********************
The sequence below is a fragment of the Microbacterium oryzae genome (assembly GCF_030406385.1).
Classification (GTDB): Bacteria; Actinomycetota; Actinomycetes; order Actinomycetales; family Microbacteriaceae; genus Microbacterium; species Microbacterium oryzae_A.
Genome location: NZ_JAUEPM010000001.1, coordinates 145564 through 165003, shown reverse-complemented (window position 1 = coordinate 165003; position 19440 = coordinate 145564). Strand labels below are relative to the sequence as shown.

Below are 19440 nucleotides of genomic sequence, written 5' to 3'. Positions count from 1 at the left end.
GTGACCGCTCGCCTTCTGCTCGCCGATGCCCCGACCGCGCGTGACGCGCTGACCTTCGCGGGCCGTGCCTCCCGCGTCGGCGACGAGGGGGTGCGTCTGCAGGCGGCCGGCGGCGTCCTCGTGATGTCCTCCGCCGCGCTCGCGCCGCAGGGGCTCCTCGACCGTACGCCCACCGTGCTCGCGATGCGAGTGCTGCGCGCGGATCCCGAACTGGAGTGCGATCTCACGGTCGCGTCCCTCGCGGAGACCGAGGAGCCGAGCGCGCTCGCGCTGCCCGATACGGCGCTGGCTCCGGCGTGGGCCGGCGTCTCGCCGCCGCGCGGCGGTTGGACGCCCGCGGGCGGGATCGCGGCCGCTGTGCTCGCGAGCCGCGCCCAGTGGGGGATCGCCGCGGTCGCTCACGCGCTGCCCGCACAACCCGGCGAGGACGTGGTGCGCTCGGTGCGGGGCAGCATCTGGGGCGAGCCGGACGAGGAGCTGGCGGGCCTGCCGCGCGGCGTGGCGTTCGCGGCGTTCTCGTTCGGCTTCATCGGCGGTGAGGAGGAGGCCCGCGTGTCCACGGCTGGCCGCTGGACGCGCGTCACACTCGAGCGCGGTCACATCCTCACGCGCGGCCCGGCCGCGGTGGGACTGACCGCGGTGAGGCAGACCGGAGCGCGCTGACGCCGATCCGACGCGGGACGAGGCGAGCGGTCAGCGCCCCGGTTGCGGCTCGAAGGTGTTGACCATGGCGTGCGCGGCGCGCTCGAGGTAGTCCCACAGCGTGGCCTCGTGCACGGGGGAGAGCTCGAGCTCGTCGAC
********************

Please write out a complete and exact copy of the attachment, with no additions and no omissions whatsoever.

The sequence below is a fragment of the Microbacterium oryzae genome (assembly GCF_030406385.1).
Classification (GTDB): Bacteria; Actinomycetota; Actinomycetes; order Actinomycetales; family Microbacteriaceae; genus Microbacterium; species Microbacterium oryzae_A.
Genome location: NZ_JAUEPM010000001.1, coordinates 145564 through 165003, shown reverse-complemented (window position 1 = coordinate 165003; position 19440 = coordinate 145564). Strand labels below are relative to the sequence as shown.

Below are 19440 nucleotides of genomic sequence, written 5' to 3'. Positions count from 1 at the left end.
GTGACCGCTCGCCTTCTGCTCGCCGATGCCCCGACCGCGCGTGACGCGCTGACCTTCGCGGGCCGTGCCTCCCGCGTCGGCGACGAGGGGGTGCGTCTGCAGGCGGCCGGCGGCGTCCTCGTGATGTCCTCCGCCGCGCTCGCGCCGCAGGGGCTCCTCGACCGTACGCCCACCGTGCTCGCGATGCGAGTGCTGCGCGCGGATCCCGAACTGGAGTGCGATCTCACGGTCGCGTCCCTCGCGGAGACCGAGGAGCCGAGCGCGCTCGCGCTGCCCGATACGGCGCTGGCTCCGGCGTGGGCCGGCGTCTCGCCGCCGCGCGGCGGTTGGACGCCCGCGGGCGGGATCGCGGCCGCTGTGCTCGCGAGCCGCGCCCAGTGGGGGATCGCCGCGGTCGCTCACGCGCTGCCCGCACAACCCGGCGAGGACGTGGTGCGCTCGGTGCGGGGCAGCATCTGGGGCGAGCCGGACGAGGAGCTGGCGGGCCTGCCGCGCGGCGTGGCGTTCGCGGCGTTCTCGTTCGGCTTCATCGGCGGTGAGGAGGAGGCCCGCGTGTCCACGGCTGGCCGCTGGACGCGCGTCACACTCGAGCGCGGTCACATCCTCACGCGCGGCCCGGCCGCGGTGGGACTGACCGCGGTGAGGCAGACCGGAGCGCGCTGACGCCGATCCGACGCGGGACGAGGCGAGCGGTCAGCGCCCCGGTTGCGGCTCGAAGGTGTTGACCATGGCGTGCGCGGCGCGCTCGAGGTAGTCCCACAGCGTGGCCTCGTGCACGGGGGAGAGCTCGAGCTCGTCGAC